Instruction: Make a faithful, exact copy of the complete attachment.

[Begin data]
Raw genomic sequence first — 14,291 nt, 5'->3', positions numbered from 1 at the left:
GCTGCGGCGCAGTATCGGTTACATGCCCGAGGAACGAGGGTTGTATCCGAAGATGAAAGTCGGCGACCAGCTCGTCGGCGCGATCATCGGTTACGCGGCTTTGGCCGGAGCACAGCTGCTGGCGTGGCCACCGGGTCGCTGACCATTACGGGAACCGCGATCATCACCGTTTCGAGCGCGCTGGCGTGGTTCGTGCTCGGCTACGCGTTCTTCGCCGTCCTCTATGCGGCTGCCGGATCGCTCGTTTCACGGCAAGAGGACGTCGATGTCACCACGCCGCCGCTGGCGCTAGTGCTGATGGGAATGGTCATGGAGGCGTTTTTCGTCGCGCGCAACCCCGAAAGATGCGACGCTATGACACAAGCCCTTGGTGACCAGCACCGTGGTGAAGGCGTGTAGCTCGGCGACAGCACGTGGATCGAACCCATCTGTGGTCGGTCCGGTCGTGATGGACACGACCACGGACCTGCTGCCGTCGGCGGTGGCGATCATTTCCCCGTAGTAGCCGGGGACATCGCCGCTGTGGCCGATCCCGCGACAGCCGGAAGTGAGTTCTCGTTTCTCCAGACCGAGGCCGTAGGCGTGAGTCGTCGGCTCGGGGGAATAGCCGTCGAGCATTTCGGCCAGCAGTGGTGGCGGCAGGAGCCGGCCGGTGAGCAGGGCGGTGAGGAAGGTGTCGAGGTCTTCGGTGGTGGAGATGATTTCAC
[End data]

Raw genomic sequence first — 14,291 nt, 5'->3', positions numbered from 1 at the left:
GCTGCGGCGCAGTATCGGTTACATGCCCGAGGAACGAGGGTTGTATCCGAAGATGAAAGTCGGCGACCAGCTCGTCGGCGCGATCATCGGTTACGCGGCTTTGGCCGGAGCACAGCTGCTGGCGTGGCCACCGGGTCGCTGACCATTACGGGAACCGCGATCATCACCGTTTCGAGCGCGCTGGCGTGGTTCGTGCTCGGCTACGCGTTCTTCGCCGTCCTCTATGCGGCTGCCGGATCGCTCGTTTCACGGCAAGAGGACGTCGATGTCACCACGCCGCCGCTGGCGCTAGTGCTGATGGGAATGGTCATGGAGGCGTTTTTCGTCGCGCGCAACCCCGAAAGATGCGACGCTATGACACAAGCCCTTGGTGACCAGCACCGTGGTGAAGGCGTGTAGCTCGGCGACAGCACGTGGATCGAACCCATCTGTGGTCGGTCCGGTCGTGATGGACACGACCACGGACCTGCTGCCGTCGGCGGTGGCGATCATTTCCCCGTAGTAGCCGGGGACATCGCCGCTGTGGCCGATCCCGCGACAGCCGGAAGTGAGTTCTCGTTTCTCCAGACCGAGGCCGTAGGCGTGAGTCGTCGGCTCGGGGGAATAGCCGTCGAGCATTTCGGCCAGCAGTGGTGGCGGCAGGAGCCGGCCGGTGAGCAGGGCGGTGAGGAAGGTGTCGAGGTCTTCGGTGGTGGAGATGATTTCAC